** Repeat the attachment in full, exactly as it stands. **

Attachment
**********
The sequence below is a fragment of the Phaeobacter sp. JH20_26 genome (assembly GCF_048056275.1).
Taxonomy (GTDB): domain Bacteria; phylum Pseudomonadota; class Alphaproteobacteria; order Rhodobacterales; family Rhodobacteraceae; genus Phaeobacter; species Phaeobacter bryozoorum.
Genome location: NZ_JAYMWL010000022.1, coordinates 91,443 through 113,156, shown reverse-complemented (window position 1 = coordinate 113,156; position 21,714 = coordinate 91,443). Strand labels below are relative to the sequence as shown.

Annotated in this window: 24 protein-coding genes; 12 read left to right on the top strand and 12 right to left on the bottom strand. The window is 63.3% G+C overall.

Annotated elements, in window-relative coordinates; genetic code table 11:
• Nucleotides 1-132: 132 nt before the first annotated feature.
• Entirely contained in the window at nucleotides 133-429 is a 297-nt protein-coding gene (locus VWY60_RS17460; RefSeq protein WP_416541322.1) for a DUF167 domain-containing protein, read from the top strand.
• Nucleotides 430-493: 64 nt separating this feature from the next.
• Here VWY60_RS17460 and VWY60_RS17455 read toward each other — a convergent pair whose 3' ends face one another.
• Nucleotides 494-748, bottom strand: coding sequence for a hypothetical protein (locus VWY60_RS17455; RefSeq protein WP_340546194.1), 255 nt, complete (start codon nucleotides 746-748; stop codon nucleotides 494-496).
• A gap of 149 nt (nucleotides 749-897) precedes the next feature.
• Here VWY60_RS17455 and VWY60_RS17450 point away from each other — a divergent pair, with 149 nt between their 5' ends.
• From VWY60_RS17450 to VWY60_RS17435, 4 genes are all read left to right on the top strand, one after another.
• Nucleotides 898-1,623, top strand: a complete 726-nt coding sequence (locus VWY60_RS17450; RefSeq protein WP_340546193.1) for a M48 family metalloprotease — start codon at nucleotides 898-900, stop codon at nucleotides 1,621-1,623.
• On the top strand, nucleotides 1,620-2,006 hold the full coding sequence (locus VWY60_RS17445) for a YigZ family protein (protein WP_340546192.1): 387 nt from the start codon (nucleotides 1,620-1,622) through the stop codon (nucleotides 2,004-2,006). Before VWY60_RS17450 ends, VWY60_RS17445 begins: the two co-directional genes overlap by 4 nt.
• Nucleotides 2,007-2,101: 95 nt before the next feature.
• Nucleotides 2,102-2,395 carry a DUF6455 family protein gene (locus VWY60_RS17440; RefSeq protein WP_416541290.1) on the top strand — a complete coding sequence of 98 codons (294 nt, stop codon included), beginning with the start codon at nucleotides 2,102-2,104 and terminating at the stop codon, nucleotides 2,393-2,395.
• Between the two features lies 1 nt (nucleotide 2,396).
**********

The sequence below is a fragment of the Phaeobacter sp. JH20_26 genome (assembly GCF_048056275.1).
Taxonomy (GTDB): domain Bacteria; phylum Pseudomonadota; class Alphaproteobacteria; order Rhodobacterales; family Rhodobacteraceae; genus Phaeobacter; species Phaeobacter bryozoorum.
Genome location: NZ_JAYMWL010000022.1, coordinates 91,443 through 113,156, shown reverse-complemented (window position 1 = coordinate 113,156; position 21,714 = coordinate 91,443). Strand labels below are relative to the sequence as shown.

Annotated in this window: 24 protein-coding genes; 12 read left to right on the top strand and 12 right to left on the bottom strand. The window is 63.3% G+C overall.

Annotated elements, in window-relative coordinates; genetic code table 11:
• Nucleotides 1-132: 132 nt before the first annotated feature.
• Entirely contained in the window at nucleotides 133-429 is a 297-nt protein-coding gene (locus VWY60_RS17460; RefSeq protein WP_416541322.1) for a DUF167 domain-containing protein, read from the top strand.
• Nucleotides 430-493: 64 nt separating this feature from the next.
• Here VWY60_RS17460 and VWY60_RS17455 read toward each other — a convergent pair whose 3' ends face one another.
• Nucleotides 494-748, bottom strand: coding sequence for a hypothetical protein (locus VWY60_RS17455; RefSeq protein WP_340546194.1), 255 nt, complete (start codon nucleotides 746-748; stop codon nucleotides 494-496).
• A gap of 149 nt (nucleotides 749-897) precedes the next feature.
• Here VWY60_RS17455 and VWY60_RS17450 point away from each other — a divergent pair, with 149 nt between their 5' ends.
• From VWY60_RS17450 to VWY60_RS17435, 4 genes are all read left to right on the top strand, one after another.
• Nucleotides 898-1,623, top strand: a complete 726-nt coding sequence (locus VWY60_RS17450; RefSeq protein WP_340546193.1) for a M48 family metalloprotease — start codon at nucleotides 898-900, stop codon at nucleotides 1,621-1,623.
• On the top strand, nucleotides 1,620-2,006 hold the full coding sequence (locus VWY60_RS17445) for a YigZ family protein (protein WP_340546192.1): 387 nt from the start codon (nucleotides 1,620-1,622) through the stop codon (nucleotides 2,004-2,006). Before VWY60_RS17450 ends, VWY60_RS17445 begins: the two co-directional genes overlap by 4 nt.
• Nucleotides 2,007-2,101: 95 nt before the next feature.
• Nucleotides 2,102-2,395 carry a DUF6455 family protein gene (locus VWY60_RS17440; RefSeq protein WP_416541290.1) on the top strand — a complete coding sequence of 98 codons (294 nt, stop codon included), beginning with the start codon at nucleotides 2,102-2,104 and terminating at the stop codon, nucleotides 2,393-2,395.
• Between the two features lies 1 nt (nucleotide 2,396).